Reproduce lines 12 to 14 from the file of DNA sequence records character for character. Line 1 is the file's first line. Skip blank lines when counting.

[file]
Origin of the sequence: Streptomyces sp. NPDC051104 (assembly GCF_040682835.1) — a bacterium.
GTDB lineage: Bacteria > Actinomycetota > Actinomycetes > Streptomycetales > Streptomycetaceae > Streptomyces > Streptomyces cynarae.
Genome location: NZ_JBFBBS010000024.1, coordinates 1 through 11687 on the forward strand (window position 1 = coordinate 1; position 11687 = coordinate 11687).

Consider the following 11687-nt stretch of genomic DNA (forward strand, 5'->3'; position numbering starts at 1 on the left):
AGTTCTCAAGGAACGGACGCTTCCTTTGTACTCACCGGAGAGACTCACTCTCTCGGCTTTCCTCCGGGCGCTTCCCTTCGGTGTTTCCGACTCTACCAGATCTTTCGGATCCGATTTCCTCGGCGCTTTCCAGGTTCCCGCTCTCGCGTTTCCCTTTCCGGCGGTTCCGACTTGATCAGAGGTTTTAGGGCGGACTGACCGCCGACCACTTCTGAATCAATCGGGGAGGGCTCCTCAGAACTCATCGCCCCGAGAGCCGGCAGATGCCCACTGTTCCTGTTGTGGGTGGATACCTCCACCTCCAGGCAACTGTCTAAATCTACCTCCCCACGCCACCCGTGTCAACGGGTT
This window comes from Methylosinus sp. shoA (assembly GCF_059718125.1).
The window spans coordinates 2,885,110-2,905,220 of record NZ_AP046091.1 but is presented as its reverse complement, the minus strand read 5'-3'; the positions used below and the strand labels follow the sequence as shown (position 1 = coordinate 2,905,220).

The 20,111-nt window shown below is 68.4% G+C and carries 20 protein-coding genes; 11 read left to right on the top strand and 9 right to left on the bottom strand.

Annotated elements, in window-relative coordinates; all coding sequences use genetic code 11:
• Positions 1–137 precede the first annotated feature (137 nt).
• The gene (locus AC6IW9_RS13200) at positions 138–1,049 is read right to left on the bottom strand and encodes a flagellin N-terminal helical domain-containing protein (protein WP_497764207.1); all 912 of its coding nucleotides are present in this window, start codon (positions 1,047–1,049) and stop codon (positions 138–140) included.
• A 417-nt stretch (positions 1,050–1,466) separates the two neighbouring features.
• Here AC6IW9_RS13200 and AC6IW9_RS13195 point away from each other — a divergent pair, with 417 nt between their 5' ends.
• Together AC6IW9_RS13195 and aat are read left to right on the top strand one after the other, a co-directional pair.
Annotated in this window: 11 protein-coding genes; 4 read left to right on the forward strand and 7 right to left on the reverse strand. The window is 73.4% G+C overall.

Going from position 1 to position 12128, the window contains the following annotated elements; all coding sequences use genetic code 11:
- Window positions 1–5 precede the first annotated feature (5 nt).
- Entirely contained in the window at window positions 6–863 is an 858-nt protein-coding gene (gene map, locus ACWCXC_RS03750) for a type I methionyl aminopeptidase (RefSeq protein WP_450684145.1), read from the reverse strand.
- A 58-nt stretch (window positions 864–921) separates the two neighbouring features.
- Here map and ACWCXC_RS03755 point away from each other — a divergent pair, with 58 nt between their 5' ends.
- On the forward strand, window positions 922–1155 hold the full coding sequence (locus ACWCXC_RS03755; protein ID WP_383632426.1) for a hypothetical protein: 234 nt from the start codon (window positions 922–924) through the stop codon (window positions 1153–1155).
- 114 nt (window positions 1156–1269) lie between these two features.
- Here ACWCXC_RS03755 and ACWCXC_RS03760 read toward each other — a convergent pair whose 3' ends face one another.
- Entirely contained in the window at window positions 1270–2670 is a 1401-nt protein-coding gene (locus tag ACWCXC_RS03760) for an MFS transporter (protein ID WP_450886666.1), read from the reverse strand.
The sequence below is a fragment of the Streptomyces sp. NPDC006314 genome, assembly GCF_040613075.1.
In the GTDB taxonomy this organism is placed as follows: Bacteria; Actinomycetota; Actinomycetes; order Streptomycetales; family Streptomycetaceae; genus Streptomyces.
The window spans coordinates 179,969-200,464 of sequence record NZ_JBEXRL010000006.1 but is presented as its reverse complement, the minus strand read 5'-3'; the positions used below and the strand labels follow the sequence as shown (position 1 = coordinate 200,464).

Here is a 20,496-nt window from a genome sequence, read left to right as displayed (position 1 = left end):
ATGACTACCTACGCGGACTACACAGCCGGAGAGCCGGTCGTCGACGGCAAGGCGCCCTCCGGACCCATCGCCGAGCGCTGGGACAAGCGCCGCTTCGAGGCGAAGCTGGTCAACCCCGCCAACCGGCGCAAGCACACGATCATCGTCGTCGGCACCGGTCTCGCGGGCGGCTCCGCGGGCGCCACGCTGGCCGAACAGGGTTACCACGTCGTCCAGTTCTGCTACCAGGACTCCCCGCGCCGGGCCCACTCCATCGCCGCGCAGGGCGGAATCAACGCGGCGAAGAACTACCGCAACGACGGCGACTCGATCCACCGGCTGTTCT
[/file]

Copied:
• A 417-nt stretch (positions 1,050–1,466) separates the two neighbouring features.
• Here AC6IW9_RS13200 and AC6IW9_RS13195 point away from each other — a divergent pair, with 417 nt between their 5' ends.
• Together AC6IW9_RS13195 and aat are read left to right on the top strand one after the other, a co-directional pair.